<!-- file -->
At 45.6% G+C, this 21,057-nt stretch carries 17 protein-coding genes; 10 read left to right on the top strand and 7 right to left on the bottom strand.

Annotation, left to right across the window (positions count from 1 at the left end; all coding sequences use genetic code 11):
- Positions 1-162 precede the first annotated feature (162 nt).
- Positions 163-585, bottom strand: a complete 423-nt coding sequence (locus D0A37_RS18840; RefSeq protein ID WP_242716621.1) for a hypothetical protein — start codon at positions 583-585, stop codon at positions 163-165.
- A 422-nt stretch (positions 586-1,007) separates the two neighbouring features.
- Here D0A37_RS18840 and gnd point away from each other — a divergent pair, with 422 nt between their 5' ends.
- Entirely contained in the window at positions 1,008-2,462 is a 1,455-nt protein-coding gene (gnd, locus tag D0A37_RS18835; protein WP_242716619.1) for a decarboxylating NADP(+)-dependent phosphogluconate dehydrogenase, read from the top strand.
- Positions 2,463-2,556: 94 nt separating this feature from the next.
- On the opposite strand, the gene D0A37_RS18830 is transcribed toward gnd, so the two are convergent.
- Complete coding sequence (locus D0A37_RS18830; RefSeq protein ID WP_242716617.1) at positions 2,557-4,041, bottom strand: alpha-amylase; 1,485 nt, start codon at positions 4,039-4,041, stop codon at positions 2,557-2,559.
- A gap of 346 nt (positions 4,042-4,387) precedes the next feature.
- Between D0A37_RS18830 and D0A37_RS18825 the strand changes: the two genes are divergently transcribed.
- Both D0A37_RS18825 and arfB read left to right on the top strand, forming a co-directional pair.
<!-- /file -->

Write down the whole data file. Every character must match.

At 45.6% G+C, this 21,057-nt stretch carries 17 protein-coding genes; 10 read left to right on the top strand and 7 right to left on the bottom strand.

Annotation, left to right across the window (positions count from 1 at the left end; all coding sequences use genetic code 11):
- Positions 1-162 precede the first annotated feature (162 nt).
- Positions 163-585, bottom strand: a complete 423-nt coding sequence (locus D0A37_RS18840; RefSeq protein ID WP_242716621.1) for a hypothetical protein — start codon at positions 583-585, stop codon at positions 163-165.
- A 422-nt stretch (positions 586-1,007) separates the two neighbouring features.
- Here D0A37_RS18840 and gnd point away from each other — a divergent pair, with 422 nt between their 5' ends.
- Entirely contained in the window at positions 1,008-2,462 is a 1,455-nt protein-coding gene (gnd, locus tag D0A37_RS18835; protein WP_242716619.1) for a decarboxylating NADP(+)-dependent phosphogluconate dehydrogenase, read from the top strand.
- Positions 2,463-2,556: 94 nt separating this feature from the next.
- On the opposite strand, the gene D0A37_RS18830 is transcribed toward gnd, so the two are convergent.
- Complete coding sequence (locus D0A37_RS18830; RefSeq protein ID WP_242716617.1) at positions 2,557-4,041, bottom strand: alpha-amylase; 1,485 nt, start codon at positions 4,039-4,041, stop codon at positions 2,557-2,559.
- A gap of 346 nt (positions 4,042-4,387) precedes the next feature.
- Between D0A37_RS18830 and D0A37_RS18825 the strand changes: the two genes are divergently transcribed.
- Both D0A37_RS18825 and arfB read left to right on the top strand, forming a co-directional pair.